5 Ways to Help Make Co-Parenting Easier After a Divorce

You can ease the challenge of co-parenting with an ex-spouse by planning ahead and seeking professional help if necessary. Here are five tips to help make co-parenting easier post-divorce.

By Brian James
Updated: May 26, 2015
Co-Parenting after Divorce

When parents divorce, it is the beginning of a new partnership in co-parenting their children. Co-parenting goes much more smoothly when there is a plan in place; it assures that no matter how you feel about your ex-spouse, the children's interests will come first.

It's important to determine if you and your ex-spouse are comfortable enough to communicate directly about co-parenting issues regarding the children. If you’re able to talk through things on your own, that's terrific; however, if you find it too difficult, don't feel frustrated. Mediators and therapists can help you to discuss co-parenting issues that you may have trouble talking about on your own.There are five keys to making post-divorce co-parenting easier:

1. Put Your Co-Parenting Plan in Writing in the Divorce Agreement.
The more you lay out parenting terms in writing, the less room there is for disagreement down the road. A little pre-planning can save you court battles and lawyer fees later.

2. Decide Who Will Pay For Which Expenses in Advance.
Rather than splitting every cost as it comes up, try to divide who will pay for which expenses ahead of time. For instance, the father may choose to cover football expenses for the son, while the mother agrees to cover the piano lessons for the daughter. Again, if you have a hard time dividing this up on your own, a divorce mediator or parenting coordinator can help you.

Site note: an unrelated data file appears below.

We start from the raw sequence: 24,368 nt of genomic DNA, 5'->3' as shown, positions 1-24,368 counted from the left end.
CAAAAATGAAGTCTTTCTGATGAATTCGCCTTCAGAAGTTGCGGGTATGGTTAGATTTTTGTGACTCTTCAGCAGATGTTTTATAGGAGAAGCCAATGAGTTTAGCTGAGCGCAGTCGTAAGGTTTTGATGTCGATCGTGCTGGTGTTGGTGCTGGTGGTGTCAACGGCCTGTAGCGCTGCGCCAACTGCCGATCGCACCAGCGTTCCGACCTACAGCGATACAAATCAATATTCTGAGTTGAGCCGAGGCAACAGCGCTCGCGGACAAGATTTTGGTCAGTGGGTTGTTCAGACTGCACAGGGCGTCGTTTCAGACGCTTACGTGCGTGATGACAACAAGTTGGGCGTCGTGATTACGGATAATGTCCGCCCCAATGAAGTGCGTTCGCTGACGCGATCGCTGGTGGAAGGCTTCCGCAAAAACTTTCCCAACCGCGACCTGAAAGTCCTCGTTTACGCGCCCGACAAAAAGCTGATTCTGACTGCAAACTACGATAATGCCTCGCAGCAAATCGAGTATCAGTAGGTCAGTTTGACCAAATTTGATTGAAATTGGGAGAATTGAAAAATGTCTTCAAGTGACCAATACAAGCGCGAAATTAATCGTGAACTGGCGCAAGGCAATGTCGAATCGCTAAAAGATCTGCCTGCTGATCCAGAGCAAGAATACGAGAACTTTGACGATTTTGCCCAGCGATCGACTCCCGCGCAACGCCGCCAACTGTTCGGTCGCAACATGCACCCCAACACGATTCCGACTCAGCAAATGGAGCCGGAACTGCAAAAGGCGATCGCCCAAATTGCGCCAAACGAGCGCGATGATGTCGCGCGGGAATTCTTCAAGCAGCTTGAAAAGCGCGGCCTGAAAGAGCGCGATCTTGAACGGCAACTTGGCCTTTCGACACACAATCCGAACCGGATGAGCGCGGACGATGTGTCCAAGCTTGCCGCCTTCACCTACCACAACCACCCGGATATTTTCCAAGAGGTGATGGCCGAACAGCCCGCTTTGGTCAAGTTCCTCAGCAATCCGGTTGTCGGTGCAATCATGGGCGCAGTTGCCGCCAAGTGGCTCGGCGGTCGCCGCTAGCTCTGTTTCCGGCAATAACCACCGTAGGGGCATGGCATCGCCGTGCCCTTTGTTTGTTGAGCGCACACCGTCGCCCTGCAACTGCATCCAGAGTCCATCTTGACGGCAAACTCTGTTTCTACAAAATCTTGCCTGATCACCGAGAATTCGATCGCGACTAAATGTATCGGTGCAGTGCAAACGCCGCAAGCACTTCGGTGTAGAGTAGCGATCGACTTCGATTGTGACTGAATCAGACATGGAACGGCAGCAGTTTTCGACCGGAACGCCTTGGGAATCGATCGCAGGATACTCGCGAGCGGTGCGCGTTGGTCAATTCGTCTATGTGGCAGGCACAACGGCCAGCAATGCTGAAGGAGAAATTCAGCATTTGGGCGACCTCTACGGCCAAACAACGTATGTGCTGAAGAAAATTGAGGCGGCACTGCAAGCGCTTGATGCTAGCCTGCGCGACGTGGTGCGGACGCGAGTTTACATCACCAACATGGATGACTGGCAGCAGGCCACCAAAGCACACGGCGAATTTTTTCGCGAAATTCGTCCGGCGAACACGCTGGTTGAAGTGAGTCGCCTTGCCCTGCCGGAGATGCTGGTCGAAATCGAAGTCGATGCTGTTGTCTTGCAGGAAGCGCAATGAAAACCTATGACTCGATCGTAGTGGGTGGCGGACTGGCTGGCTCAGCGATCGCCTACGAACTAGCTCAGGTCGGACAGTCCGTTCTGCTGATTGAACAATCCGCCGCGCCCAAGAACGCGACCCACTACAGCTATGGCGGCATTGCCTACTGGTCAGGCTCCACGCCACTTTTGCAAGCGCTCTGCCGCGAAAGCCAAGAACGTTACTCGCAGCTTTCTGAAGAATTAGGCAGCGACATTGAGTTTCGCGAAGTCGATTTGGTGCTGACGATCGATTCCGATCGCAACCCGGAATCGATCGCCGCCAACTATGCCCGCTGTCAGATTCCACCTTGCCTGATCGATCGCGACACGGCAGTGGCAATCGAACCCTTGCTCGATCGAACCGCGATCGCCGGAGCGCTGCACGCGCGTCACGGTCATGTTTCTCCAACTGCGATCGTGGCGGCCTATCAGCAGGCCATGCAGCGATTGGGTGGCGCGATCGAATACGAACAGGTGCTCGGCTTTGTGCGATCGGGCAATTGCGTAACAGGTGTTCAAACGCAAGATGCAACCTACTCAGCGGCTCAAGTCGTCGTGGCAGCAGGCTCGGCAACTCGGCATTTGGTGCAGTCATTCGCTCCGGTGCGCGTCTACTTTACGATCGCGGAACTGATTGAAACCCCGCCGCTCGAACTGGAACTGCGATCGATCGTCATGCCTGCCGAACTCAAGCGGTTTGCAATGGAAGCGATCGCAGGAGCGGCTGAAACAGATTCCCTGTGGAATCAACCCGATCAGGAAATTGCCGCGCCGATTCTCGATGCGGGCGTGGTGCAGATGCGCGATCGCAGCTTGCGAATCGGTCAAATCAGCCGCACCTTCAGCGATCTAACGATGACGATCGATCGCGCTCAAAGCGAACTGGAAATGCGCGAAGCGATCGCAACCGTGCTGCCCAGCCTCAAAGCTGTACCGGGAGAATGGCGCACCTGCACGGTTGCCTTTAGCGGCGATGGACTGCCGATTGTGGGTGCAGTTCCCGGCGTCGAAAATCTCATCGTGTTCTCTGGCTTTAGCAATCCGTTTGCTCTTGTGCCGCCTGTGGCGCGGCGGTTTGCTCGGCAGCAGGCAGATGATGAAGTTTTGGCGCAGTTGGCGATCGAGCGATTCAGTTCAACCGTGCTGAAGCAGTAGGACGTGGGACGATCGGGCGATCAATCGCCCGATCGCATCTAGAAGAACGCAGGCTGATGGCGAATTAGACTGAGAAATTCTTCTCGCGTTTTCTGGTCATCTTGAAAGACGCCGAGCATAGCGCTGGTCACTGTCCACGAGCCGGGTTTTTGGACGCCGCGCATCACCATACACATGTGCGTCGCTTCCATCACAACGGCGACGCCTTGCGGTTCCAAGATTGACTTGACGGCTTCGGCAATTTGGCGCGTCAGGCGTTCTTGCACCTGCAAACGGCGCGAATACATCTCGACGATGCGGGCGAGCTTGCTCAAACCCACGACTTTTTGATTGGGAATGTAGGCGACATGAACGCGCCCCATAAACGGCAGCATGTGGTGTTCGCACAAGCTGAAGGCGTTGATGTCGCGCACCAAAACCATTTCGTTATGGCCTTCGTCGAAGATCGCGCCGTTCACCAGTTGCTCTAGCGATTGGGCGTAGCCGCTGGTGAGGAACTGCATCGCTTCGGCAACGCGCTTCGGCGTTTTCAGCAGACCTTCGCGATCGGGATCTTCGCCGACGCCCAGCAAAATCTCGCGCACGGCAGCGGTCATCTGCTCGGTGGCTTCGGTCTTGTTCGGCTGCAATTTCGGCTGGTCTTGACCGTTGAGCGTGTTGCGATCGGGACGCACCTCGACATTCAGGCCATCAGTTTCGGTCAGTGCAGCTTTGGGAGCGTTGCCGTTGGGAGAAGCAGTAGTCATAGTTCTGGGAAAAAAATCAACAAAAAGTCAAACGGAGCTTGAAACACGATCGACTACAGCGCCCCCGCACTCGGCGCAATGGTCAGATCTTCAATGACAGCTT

3. Discuss the Best Ways to Have the Kids Meet New Romantic Partners.
This issue is easier to discuss before there is actually someone new in the picture. Having an agreement on parent-dating etiquette in your divorce agreement can save a lot of problems down the road.

4. Hold Regular Meetings to Stay on Track.
Regular meetings (in-person, over the phone, or via email) allow both parents to stay up-to-date with new situations as they arise with the kids.

5. It's Okay to Ask for Professional Help.
Don't feel badly if you need a professional to help you work out your co-parenting differences. When tensions run high, it can be hard to put feelings aside and make decisions. Hiring a mediator can help you get back on track and focus on how to help your kids in the situation. Having parents stand together on a parenting front can bring a huge amount of security to the kids.

No one ever said that working together as a team to parent your children after divorce would be easy. Both spouses need to be dedicated to their role as parents and willing to compromise. Hiring a mediator can help parents make the children a top priority. It's very common for parents to have disagreements after divorce when terms are not mapped out in the divorce agreement and they are having trouble communicating calmly. When one is needed, a trained mediator can help parents get past the emotions at hand and find solutions that truly are best for their children. 

Brian James is an experienced divorce and family mediator with offices throughout Chicagoland and Southeastern Wisconsin. He runs a mediation practice, C.E.L. and Associates. He can be reached at (312) 524-5829. View his Divorce Magazine profile.

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November 27, 2012

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